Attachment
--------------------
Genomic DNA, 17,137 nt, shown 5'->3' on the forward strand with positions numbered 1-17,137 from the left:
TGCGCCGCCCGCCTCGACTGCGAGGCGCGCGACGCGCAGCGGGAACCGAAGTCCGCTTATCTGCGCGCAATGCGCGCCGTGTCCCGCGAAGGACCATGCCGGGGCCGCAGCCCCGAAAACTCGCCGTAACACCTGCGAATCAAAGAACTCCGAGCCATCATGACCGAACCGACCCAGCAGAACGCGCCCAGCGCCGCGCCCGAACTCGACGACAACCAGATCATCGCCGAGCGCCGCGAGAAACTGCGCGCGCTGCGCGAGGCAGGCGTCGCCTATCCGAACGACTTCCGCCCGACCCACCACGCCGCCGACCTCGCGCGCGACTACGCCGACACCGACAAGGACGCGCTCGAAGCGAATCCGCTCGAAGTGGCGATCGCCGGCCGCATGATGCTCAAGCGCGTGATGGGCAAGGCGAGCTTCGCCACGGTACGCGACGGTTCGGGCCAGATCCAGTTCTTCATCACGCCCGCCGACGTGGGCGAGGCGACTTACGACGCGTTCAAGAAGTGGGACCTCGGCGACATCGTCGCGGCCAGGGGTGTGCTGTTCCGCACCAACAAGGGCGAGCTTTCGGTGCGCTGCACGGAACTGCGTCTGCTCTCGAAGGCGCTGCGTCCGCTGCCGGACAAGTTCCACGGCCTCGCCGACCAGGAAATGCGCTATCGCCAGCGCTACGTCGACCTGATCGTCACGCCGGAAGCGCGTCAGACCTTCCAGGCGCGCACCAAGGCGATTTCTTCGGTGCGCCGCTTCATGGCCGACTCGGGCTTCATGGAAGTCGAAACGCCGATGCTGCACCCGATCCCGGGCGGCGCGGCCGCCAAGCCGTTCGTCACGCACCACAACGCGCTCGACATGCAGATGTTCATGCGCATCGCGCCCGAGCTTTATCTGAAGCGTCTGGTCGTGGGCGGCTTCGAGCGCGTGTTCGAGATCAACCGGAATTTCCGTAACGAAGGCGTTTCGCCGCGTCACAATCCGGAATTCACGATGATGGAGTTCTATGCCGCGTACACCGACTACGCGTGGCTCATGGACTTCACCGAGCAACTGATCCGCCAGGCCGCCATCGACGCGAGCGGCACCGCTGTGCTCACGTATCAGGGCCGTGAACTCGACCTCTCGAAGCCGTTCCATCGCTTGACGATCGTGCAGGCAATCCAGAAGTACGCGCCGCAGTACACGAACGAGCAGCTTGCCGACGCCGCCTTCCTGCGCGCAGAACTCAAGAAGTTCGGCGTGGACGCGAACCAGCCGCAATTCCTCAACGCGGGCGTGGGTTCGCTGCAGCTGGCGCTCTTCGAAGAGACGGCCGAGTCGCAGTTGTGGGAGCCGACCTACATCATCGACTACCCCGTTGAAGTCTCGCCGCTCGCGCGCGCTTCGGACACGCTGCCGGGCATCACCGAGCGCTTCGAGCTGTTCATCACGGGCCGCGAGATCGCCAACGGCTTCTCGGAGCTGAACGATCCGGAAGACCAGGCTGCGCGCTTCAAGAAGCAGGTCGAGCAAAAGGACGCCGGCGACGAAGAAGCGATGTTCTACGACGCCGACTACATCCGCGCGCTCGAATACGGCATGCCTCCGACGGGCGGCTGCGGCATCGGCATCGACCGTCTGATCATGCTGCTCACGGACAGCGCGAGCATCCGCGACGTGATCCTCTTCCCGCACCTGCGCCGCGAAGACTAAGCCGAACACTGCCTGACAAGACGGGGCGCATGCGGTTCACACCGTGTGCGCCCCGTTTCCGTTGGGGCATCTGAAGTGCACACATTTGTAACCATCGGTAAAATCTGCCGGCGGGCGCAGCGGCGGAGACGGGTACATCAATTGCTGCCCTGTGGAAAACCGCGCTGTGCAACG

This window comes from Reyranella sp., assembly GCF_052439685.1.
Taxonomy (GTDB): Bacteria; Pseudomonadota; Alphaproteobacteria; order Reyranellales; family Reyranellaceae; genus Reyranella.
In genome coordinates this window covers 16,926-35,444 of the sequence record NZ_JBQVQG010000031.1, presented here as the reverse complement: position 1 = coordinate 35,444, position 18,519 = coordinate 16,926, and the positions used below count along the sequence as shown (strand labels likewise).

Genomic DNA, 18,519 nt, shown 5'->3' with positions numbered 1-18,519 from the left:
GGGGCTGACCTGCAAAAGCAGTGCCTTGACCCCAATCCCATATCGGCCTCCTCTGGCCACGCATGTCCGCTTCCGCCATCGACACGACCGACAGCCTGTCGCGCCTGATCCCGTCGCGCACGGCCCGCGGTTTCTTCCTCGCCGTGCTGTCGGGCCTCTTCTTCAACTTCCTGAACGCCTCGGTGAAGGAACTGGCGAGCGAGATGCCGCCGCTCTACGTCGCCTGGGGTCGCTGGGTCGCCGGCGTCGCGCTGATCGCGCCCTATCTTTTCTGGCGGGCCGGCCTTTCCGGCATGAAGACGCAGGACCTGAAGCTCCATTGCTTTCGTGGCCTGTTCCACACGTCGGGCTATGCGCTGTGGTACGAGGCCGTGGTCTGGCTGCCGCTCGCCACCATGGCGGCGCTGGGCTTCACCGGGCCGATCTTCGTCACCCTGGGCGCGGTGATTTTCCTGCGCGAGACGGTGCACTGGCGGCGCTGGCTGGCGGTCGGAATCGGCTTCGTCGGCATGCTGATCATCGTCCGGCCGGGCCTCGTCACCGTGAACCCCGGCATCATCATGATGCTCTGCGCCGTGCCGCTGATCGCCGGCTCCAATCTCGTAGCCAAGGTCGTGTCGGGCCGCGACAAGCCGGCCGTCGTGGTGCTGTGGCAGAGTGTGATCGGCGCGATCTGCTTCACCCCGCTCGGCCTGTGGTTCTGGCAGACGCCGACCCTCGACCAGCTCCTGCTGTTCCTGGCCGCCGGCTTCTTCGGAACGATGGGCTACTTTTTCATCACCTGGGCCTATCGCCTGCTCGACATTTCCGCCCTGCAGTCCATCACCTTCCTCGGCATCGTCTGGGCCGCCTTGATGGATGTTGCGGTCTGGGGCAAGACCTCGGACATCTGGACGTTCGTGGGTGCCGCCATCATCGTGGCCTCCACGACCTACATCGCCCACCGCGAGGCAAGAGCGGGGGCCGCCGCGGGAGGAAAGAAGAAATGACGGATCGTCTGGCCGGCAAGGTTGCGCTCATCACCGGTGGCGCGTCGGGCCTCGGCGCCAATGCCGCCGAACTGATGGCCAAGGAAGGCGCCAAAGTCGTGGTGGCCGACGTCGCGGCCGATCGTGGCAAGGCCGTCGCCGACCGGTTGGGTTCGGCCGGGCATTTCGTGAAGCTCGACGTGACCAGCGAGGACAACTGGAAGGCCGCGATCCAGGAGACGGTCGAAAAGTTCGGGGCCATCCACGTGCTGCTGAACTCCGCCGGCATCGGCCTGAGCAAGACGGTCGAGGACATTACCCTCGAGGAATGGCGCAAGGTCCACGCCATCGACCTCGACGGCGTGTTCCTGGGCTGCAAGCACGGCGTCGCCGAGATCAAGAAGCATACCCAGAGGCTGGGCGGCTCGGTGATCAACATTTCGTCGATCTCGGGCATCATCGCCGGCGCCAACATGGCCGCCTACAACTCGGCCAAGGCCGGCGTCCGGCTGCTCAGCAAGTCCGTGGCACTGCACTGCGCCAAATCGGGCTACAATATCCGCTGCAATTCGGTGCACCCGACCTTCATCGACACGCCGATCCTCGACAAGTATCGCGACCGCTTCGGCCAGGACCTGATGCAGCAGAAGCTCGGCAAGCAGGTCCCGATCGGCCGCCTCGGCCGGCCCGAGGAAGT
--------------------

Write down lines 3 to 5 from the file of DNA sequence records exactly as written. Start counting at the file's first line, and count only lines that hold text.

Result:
This window comes from Reyranella sp., assembly GCF_052439685.1.
Taxonomy (GTDB): Bacteria; Pseudomonadota; Alphaproteobacteria; order Reyranellales; family Reyranellaceae; genus Reyranella.
In genome coordinates this window covers 16,926-35,444 of the sequence record NZ_JBQVQG010000031.1, presented here as the reverse complement: position 1 = coordinate 35,444, position 18,519 = coordinate 16,926, and the positions used below count along the sequence as shown (strand labels likewise).